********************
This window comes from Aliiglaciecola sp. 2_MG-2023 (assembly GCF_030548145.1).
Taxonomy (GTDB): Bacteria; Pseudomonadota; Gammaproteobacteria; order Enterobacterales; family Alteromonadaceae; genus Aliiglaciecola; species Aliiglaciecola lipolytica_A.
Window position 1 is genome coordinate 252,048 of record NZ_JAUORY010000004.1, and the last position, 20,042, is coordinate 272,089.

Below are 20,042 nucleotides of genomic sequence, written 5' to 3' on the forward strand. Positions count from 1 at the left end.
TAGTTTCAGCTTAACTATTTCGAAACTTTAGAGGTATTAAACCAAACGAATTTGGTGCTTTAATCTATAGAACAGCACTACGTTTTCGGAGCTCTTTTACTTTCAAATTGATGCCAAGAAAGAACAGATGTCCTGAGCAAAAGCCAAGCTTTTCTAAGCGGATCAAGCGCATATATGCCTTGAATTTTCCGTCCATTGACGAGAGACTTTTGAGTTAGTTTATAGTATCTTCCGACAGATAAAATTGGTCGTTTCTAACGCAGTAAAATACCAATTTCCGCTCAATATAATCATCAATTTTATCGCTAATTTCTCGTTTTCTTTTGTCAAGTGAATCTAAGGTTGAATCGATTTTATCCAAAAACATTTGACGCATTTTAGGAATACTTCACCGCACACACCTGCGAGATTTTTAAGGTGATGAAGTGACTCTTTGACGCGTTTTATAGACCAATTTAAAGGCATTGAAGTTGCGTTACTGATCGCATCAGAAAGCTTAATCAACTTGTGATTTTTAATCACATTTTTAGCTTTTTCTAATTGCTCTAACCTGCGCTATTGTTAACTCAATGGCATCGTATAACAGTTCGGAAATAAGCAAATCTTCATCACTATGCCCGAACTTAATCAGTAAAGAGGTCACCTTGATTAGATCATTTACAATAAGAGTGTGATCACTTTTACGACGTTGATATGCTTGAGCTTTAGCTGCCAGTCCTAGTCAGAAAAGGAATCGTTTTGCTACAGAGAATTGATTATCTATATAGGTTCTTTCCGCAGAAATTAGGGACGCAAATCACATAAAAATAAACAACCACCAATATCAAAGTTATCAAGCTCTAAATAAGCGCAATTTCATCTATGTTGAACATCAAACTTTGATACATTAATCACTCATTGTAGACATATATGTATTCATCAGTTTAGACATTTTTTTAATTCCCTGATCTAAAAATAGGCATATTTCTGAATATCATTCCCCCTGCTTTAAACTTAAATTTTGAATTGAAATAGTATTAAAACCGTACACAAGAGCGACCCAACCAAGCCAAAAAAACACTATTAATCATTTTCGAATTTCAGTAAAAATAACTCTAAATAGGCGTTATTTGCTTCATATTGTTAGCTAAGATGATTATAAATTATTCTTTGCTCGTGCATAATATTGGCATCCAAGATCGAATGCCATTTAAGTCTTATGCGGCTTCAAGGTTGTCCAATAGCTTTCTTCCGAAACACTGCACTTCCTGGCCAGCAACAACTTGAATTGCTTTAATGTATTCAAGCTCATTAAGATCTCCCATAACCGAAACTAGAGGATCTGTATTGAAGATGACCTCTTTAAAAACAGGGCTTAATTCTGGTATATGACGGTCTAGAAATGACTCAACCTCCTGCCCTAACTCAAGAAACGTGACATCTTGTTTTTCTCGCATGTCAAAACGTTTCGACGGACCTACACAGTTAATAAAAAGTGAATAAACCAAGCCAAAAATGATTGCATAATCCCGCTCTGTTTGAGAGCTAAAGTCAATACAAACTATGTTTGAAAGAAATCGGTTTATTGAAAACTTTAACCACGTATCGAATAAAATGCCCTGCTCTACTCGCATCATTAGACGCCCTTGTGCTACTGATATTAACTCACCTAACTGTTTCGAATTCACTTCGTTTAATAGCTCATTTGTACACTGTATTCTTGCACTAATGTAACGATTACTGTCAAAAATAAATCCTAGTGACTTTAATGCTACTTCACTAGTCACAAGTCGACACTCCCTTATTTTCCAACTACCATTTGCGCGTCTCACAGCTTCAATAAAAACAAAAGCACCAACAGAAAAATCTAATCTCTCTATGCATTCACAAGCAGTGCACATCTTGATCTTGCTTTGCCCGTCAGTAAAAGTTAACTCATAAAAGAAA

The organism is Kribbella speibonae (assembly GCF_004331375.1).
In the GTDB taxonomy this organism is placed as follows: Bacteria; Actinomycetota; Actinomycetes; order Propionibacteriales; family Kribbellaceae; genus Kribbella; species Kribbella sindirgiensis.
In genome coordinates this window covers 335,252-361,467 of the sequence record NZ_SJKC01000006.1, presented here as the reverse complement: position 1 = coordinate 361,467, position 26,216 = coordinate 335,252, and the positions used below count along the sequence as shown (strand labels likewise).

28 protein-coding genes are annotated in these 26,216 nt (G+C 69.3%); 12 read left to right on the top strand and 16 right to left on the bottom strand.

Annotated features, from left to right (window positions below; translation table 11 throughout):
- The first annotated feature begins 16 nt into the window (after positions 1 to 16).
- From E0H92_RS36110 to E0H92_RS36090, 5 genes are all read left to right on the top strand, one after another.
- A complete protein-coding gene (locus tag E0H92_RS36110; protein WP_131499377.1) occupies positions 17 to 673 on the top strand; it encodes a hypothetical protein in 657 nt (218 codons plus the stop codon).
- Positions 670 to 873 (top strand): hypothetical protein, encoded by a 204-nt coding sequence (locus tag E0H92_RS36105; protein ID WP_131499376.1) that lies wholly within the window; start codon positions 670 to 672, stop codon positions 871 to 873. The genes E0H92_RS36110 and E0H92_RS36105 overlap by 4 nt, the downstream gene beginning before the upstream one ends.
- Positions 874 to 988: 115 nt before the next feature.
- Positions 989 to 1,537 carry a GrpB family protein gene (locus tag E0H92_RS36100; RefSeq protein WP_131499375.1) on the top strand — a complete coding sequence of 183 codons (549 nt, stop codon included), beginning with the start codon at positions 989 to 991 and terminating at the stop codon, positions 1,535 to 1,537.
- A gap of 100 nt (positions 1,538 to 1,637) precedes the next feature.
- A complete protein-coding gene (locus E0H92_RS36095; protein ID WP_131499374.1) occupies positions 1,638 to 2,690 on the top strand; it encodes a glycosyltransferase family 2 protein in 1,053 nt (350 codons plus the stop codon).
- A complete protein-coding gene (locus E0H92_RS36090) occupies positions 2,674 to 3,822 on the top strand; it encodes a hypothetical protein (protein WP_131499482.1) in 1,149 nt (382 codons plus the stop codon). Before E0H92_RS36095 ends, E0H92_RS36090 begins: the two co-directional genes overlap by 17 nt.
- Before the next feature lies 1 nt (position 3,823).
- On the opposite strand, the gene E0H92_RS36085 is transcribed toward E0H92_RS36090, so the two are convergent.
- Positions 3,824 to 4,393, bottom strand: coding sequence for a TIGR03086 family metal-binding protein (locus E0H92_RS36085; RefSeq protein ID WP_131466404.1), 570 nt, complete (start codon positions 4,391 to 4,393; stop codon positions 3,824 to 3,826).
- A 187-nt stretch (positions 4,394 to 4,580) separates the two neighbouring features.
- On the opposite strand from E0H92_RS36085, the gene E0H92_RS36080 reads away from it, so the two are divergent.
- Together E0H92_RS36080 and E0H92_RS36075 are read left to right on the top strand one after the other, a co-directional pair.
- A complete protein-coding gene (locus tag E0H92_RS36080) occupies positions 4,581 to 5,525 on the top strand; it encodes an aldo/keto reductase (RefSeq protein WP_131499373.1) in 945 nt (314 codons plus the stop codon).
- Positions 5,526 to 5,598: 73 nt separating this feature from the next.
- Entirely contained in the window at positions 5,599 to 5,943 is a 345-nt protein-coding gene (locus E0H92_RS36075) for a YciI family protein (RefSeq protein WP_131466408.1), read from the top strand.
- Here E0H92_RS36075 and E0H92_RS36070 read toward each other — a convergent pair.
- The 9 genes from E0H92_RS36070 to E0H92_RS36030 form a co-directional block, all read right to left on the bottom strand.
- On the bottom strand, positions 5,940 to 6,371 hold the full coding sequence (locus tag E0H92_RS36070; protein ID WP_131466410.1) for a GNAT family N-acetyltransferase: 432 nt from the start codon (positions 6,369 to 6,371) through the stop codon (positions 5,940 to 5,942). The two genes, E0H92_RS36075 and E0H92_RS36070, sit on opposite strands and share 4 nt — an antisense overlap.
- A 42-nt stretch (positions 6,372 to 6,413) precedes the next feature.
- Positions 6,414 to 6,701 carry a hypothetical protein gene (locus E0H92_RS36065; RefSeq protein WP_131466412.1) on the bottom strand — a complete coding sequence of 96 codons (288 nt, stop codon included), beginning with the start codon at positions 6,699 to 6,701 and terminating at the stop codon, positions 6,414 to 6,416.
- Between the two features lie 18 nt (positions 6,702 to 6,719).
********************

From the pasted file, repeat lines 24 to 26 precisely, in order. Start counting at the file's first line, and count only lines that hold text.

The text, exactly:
- On the opposite strand from E0H92_RS36085, the gene E0H92_RS36080 reads away from it, so the two are divergent.
- Together E0H92_RS36080 and E0H92_RS36075 are read left to right on the top strand one after the other, a co-directional pair.
- A complete protein-coding gene (locus tag E0H92_RS36080) occupies positions 4,581 to 5,525 on the top strand; it encodes an aldo/keto reductase (RefSeq protein WP_131499373.1) in 945 nt (314 codons plus the stop codon).